Switzerland approved preimplantation genetic diagnosis

Swiss backed the constitutional amendment which allows the genetic testing of in vitro fertilization embryos. Evangelicals had voiced their opposition.

Evangelical Focus

Deutsche Welle · BERN · 15 JUNE 2015 · 18:47 CET

 Swiss voted in favor of preimplantation genetic diagnosis  /NZZ,
Swiss voted in favor of preimplantation genetic diagnosis /NZZ

In national referendum, almost 62 percent supported a change in the Swiss constitution that would permit genetic profiling of embryos before implantation in the womb.

The amendment could eventually allow couples who cannot have a child through normal means or who are carriers of severe hereditary diseases, to obtain a pre-implantation genetic diagnosis (PGD).

With the change, embryos could also be frozen and stored for future use. However, the process should not be used "to bring about certain characteristics in the child or to operate research."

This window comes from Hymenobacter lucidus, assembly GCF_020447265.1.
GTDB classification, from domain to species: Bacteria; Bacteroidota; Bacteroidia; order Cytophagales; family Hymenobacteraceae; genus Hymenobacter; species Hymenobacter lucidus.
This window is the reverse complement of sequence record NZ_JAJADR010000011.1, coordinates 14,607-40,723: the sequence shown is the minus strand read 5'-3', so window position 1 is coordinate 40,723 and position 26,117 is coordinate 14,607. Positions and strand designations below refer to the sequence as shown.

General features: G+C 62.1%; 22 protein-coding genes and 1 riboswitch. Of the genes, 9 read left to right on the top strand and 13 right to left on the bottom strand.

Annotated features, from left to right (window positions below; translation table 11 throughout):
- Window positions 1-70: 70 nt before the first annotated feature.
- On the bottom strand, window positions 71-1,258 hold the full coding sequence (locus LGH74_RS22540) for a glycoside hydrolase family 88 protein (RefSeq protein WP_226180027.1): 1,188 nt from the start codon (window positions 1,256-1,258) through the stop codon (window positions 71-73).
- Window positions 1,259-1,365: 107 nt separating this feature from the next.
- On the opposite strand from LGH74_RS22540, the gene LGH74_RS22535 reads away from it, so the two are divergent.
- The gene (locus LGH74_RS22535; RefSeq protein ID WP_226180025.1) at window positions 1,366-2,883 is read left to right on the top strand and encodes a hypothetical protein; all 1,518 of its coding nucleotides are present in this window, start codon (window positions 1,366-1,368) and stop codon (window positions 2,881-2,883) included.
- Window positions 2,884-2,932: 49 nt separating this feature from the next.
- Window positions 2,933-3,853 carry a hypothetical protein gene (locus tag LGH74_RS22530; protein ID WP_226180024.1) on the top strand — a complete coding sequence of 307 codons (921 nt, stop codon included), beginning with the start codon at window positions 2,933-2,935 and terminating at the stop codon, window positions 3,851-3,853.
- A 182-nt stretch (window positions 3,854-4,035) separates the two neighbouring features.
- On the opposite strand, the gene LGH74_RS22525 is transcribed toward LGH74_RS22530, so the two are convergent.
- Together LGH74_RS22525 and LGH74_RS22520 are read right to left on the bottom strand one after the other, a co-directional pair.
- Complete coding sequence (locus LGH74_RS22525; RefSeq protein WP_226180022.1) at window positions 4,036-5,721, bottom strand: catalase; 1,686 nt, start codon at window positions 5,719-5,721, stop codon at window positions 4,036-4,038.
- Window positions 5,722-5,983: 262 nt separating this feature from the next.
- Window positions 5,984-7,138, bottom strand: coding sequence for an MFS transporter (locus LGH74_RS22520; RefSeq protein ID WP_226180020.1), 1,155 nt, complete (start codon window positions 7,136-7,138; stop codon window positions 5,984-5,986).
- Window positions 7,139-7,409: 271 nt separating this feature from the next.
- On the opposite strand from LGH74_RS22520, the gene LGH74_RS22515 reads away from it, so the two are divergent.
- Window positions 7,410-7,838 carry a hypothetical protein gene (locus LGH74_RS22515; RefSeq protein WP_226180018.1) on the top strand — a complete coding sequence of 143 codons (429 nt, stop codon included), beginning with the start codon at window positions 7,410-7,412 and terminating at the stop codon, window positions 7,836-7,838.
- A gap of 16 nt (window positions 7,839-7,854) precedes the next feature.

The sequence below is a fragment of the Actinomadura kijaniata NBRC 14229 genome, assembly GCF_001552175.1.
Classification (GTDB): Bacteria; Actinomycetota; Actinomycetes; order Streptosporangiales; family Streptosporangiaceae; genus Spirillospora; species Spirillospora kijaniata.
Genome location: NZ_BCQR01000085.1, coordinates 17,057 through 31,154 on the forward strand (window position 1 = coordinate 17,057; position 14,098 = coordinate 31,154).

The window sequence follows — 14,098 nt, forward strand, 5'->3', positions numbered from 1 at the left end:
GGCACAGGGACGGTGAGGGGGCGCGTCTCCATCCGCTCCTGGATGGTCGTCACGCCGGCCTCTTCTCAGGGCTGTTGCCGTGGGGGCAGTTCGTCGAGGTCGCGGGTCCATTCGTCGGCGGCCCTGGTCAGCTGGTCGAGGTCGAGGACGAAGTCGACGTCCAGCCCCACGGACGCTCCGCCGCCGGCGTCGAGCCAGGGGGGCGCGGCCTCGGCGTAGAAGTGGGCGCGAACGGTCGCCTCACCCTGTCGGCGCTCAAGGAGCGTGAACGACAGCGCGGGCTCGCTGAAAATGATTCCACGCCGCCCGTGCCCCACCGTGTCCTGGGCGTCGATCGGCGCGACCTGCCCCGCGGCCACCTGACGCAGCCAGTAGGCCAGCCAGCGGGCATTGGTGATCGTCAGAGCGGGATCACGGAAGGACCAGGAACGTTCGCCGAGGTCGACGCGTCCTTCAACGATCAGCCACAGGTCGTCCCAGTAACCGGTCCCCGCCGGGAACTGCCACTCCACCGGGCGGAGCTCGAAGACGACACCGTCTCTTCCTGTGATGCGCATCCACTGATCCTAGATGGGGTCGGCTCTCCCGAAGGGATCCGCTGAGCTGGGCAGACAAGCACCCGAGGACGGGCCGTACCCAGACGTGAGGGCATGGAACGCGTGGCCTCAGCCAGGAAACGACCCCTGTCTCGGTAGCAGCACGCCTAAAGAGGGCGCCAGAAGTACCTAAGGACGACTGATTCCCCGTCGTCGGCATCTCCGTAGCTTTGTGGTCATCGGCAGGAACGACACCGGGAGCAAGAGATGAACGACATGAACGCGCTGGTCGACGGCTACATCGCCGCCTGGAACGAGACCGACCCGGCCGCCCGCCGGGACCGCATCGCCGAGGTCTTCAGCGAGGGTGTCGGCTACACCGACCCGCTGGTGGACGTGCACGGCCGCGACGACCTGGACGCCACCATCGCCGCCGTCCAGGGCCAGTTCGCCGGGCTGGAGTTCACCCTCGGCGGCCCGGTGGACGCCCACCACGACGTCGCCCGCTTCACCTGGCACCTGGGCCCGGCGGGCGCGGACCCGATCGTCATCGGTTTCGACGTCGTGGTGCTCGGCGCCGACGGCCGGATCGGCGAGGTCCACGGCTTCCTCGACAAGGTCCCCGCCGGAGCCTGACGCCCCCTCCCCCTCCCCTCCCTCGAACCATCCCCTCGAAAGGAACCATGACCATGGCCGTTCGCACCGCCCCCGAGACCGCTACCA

Those who support PGD, claimed that it could prevent serious diseases among children. By selecting one single embryo, health risks to both mother and baby should also be reduced.

In its discussions, Parliament declined to authorise the creation of embryos to harvest stem cells for the sole purpose of providing medical treatment to a sibling.

Interior Minister Alain Berset welcomed the result, saying it showed that one can have a public debate on "extremely complex issues." Berset reiterated that the constitutional article forbids people from going too far to create "designer babies".

Opponents have warned against legalising the pre-implantation screening of test-tube embryos for ethical reasons, saying it could cause discrimination against families who decide to continue with a pregnancy in face of results that show the child will have a disease or handicap.


Referendum results / NZZ



The constitutional amendment could however be overturned by another referendum. Protestant parties had said they may decide to collect signatures to force another ballot on the issue.

Since the beginning of the campaign, the two major evangelical parties, EVP (Evangelische Volkspartei) and EDU (Eidgenössisch-Demokratische Union) have fought against PGD .

“The problem here is that we are touching on a fundamental ethical question, which affects the manipulation of human beings in their formation”, explained a statement by the Swiss Evangelical Alliance.


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